Genetically modified organisms (GMOs)

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While earlier sections of the document have been silent on the subject of GMOs, the laboratory use of genetic modification is an important tool in microbiological research. Furthermore, the generation of genetically modified products under appropriate safety protocols is increasing in many parts of the world and could be beneficial to the UK. The following are examples.

  • Genetically modified microbes can be used as vaccines to protect against infectious diseases of animals, including man. Pathogens that have been weakened by alteration of their genetic material, or microbes that do not cause disease, can be engineered to produce foreign antigens to stimulate host defences without causing harm. Many such vaccines have now been licensed or approved, and more are being developed. For example, a recombinant vaccinia virus has been used in Europe to vaccinate foxes against rabies, and a herpesvirus of turkey (HVT), used as a vaccine to protect chickens against Marek’s disease, has been engineered to produce antigens from Newcastle disease (ND) virus and infectious laryngotracheitis (ILT) virus and is being used to protect poultry against all three agents in a single dose. This technology can now be applied to develop genetically modified microbes that induce greater protection, longer-lasting immunity, or which are more stable or cross-reactive.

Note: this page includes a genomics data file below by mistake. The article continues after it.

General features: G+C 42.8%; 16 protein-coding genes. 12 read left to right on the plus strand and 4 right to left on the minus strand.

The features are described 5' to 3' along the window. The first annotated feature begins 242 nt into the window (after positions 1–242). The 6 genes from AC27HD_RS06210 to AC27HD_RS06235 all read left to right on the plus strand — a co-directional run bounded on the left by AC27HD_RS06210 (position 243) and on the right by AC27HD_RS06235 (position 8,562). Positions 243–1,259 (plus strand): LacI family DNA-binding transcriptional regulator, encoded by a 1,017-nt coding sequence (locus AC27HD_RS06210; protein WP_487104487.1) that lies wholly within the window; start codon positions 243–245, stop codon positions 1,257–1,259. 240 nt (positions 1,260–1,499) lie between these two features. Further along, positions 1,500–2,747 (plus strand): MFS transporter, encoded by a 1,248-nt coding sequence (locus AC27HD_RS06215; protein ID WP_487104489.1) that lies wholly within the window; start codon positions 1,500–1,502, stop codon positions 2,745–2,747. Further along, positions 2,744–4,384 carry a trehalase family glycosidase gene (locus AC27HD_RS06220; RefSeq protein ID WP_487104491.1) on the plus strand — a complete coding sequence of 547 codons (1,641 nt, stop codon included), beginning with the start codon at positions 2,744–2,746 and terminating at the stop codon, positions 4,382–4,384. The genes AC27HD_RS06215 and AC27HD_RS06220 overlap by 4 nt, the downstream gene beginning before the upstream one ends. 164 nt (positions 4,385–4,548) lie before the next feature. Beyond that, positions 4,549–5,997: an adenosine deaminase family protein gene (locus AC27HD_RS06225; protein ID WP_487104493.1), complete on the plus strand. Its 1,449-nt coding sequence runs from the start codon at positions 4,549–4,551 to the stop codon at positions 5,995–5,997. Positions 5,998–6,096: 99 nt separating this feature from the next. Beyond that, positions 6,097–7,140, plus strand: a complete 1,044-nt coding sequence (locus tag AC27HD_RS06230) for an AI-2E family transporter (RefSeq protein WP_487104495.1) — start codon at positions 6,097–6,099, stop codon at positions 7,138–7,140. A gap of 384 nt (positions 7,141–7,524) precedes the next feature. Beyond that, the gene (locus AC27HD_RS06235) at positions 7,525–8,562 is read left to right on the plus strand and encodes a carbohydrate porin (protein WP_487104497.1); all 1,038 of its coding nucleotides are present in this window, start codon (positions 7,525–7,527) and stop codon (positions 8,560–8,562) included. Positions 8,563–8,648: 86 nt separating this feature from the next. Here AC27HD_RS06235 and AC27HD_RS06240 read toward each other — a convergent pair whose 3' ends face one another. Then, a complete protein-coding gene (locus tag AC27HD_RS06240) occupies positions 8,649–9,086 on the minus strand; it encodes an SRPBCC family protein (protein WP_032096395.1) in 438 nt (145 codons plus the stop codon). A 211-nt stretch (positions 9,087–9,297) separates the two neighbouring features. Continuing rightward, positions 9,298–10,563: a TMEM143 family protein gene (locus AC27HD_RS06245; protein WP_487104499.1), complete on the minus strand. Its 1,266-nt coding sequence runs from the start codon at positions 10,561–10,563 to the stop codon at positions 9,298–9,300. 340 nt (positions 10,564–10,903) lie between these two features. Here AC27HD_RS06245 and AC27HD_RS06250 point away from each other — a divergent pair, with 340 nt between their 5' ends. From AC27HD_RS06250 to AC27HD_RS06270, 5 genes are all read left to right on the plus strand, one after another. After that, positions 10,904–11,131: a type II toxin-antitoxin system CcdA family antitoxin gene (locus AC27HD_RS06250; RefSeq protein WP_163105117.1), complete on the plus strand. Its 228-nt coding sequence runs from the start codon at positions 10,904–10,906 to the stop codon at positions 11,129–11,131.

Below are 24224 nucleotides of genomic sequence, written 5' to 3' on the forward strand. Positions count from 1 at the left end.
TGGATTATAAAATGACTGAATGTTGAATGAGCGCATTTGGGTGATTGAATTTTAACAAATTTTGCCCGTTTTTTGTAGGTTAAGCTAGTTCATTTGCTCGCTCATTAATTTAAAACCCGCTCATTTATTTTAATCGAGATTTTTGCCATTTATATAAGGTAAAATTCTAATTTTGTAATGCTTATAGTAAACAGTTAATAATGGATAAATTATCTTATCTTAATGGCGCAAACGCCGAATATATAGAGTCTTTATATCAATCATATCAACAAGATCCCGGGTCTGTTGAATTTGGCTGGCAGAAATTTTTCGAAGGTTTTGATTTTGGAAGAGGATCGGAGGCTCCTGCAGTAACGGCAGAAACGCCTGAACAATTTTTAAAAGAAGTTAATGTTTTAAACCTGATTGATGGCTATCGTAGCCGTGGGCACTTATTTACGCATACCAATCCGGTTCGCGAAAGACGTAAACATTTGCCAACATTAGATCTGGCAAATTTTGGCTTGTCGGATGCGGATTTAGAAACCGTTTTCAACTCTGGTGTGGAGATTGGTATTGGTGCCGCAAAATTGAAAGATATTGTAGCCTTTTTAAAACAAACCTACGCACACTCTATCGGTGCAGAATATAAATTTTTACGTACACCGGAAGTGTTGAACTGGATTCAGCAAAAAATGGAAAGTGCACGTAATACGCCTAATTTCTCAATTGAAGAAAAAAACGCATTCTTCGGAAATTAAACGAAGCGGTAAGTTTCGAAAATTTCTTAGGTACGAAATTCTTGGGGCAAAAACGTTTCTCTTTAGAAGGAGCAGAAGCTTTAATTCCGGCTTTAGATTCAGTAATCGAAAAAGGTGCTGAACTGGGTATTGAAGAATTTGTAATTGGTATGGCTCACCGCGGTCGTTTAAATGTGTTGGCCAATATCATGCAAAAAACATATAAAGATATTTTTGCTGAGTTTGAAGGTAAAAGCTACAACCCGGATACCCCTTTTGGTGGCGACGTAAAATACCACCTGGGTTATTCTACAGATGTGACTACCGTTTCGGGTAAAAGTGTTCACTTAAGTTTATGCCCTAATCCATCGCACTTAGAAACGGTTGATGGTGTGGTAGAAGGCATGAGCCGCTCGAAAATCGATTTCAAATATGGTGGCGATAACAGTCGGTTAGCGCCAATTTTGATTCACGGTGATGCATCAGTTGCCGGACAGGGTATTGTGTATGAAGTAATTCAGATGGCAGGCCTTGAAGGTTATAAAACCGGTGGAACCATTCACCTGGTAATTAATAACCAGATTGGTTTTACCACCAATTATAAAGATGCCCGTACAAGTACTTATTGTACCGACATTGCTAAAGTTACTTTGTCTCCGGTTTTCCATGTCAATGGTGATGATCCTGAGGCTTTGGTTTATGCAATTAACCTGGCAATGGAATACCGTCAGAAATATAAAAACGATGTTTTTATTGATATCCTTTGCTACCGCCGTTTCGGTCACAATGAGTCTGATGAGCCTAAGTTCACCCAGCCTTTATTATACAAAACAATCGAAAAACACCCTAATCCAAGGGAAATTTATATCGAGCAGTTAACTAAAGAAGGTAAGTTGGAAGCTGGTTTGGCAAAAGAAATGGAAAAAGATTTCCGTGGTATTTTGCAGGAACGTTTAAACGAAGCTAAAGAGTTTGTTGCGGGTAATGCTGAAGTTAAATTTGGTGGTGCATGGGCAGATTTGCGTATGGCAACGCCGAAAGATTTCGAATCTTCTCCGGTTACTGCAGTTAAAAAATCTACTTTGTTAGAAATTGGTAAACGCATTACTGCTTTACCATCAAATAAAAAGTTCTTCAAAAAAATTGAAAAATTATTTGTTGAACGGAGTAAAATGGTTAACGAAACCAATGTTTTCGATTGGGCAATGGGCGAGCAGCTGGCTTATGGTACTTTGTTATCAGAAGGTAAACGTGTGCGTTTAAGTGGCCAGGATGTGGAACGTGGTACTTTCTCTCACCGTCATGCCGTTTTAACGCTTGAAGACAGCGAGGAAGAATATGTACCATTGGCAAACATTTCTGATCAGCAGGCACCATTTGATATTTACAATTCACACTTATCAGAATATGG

• Genetically modified microbes can be harnessed as sources of useful molecules, including enzymes to aid energy retention from animal diets and insecticidal toxins to control crop pests and vectors of animal disease. Knowledge of pathogen biology can also be used to engineer animals or crops that resist disease. For example, transgenic chickens were recently described that fail to transmit avian influenza owing to expression of decoy RNAs that sequester viral proteins [27], and a similar strategy can be used in crops to instil resistance to plant viruses [28].

The Microbiology Society sees significant potential in the use of biotechnology research to mitigate food insecurity and the use of GMOs as just one of the many tools in the researcher’s toolbox that, with rigorous legislative and ethical review, may yield products or processes to improve food security. The Society will continue to inform the debate about the use of such technology.